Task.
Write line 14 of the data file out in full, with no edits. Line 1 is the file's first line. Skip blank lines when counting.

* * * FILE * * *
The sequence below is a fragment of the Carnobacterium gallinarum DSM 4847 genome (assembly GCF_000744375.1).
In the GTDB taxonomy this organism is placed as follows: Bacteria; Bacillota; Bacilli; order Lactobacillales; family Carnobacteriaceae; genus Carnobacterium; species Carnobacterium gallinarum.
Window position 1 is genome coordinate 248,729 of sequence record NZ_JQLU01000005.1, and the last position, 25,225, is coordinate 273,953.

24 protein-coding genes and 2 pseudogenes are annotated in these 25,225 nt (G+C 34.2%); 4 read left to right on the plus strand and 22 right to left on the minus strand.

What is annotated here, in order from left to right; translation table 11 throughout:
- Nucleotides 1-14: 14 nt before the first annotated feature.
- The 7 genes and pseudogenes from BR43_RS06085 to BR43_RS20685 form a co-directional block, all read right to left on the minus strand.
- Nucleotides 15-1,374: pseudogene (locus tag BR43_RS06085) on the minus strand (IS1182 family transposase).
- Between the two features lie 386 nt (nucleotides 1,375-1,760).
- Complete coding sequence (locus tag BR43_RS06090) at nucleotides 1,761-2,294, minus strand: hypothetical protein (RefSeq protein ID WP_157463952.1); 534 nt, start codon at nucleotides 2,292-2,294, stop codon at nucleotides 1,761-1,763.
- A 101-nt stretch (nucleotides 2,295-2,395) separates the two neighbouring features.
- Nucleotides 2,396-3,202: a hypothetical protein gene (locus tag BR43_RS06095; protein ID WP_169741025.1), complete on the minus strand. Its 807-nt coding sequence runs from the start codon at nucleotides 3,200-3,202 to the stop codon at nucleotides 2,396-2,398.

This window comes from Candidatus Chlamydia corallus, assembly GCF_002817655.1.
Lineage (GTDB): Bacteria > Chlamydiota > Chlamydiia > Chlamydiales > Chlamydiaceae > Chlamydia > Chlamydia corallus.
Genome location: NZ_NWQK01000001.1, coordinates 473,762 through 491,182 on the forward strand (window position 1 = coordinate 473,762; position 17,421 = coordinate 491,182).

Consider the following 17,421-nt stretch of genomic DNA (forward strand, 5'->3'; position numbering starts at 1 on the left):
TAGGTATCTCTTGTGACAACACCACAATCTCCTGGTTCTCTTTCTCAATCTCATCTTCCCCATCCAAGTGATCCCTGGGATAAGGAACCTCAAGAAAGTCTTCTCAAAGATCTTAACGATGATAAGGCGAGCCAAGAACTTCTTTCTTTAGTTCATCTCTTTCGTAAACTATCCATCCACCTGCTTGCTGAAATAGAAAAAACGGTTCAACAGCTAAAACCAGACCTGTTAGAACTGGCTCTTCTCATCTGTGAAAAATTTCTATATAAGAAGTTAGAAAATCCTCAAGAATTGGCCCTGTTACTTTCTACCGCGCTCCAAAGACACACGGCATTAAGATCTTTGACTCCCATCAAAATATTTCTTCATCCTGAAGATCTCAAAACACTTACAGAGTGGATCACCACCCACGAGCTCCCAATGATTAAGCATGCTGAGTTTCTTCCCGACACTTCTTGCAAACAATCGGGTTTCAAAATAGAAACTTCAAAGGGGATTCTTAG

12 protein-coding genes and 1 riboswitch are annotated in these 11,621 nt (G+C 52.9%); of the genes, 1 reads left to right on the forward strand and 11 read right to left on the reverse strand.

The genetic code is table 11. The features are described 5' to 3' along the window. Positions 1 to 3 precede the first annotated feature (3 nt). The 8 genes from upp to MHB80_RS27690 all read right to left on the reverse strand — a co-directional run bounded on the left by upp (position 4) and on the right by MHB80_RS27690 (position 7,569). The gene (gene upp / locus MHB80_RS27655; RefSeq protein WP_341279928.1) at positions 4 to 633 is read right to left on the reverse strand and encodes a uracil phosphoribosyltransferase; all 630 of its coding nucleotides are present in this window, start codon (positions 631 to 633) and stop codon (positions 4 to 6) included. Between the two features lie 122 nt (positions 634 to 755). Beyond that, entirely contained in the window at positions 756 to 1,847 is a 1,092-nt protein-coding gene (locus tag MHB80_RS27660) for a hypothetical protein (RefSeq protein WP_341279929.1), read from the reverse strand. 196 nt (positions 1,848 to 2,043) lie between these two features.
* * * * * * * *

Lineage (GTDB): Bacteria > Chlamydiota > Chlamydiia > Chlamydiales > Chlamydiaceae > Chlamydia > Chlamydia corallus.